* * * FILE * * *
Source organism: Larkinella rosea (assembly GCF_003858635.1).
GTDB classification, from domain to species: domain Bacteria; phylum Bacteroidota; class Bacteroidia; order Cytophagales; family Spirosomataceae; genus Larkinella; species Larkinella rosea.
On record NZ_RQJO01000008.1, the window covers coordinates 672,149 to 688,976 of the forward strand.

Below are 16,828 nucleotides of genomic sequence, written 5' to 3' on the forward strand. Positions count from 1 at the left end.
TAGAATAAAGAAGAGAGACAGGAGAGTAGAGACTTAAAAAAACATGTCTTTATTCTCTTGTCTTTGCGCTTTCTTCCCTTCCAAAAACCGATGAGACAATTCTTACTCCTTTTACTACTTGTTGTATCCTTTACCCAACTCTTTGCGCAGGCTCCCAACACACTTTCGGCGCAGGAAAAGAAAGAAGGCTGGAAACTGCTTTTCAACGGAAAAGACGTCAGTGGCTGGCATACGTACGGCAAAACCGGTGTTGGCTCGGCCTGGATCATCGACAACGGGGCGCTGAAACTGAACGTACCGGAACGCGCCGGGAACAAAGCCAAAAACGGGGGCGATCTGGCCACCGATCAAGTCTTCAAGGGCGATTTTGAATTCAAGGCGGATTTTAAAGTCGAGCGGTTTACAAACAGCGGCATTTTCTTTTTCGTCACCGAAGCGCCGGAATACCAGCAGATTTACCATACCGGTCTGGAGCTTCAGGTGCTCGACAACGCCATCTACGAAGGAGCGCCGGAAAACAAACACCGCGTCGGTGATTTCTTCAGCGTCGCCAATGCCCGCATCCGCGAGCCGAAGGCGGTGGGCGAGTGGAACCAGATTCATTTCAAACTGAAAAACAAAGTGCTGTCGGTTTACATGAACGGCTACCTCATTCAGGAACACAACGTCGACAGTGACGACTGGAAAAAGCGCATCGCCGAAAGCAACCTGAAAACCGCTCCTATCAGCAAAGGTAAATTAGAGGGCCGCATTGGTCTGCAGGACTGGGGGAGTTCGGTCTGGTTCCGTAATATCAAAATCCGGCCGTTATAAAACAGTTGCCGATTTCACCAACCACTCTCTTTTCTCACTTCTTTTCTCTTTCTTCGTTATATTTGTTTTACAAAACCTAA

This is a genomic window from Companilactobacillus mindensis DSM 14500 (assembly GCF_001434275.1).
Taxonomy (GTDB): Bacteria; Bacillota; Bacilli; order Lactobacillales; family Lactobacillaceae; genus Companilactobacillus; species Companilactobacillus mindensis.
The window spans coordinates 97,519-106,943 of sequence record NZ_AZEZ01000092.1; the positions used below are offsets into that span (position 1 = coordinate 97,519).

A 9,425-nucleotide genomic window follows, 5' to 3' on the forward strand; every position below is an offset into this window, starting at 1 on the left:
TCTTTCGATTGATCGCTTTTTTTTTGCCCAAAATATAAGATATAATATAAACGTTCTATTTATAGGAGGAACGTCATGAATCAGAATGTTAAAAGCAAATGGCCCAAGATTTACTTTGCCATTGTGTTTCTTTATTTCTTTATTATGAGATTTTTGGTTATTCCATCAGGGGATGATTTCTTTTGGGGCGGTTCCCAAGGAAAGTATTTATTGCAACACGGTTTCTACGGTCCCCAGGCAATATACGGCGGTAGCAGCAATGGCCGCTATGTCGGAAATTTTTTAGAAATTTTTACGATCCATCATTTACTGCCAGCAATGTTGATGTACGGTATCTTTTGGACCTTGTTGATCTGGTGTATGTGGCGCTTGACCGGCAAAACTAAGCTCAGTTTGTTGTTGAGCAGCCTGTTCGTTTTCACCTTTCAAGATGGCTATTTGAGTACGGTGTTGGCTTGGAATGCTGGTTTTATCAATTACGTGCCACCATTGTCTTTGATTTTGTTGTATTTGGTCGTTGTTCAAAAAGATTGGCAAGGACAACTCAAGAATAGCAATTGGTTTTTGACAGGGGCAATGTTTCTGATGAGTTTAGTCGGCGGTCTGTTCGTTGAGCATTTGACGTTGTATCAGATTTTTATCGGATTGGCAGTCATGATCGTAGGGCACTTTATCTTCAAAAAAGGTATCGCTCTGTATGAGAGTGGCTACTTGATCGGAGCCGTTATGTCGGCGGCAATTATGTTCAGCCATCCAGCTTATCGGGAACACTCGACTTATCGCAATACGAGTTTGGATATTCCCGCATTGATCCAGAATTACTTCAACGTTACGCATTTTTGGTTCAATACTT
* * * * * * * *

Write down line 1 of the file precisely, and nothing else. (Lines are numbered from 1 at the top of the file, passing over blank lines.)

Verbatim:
Source organism: Larkinella rosea (assembly GCF_003858635.1).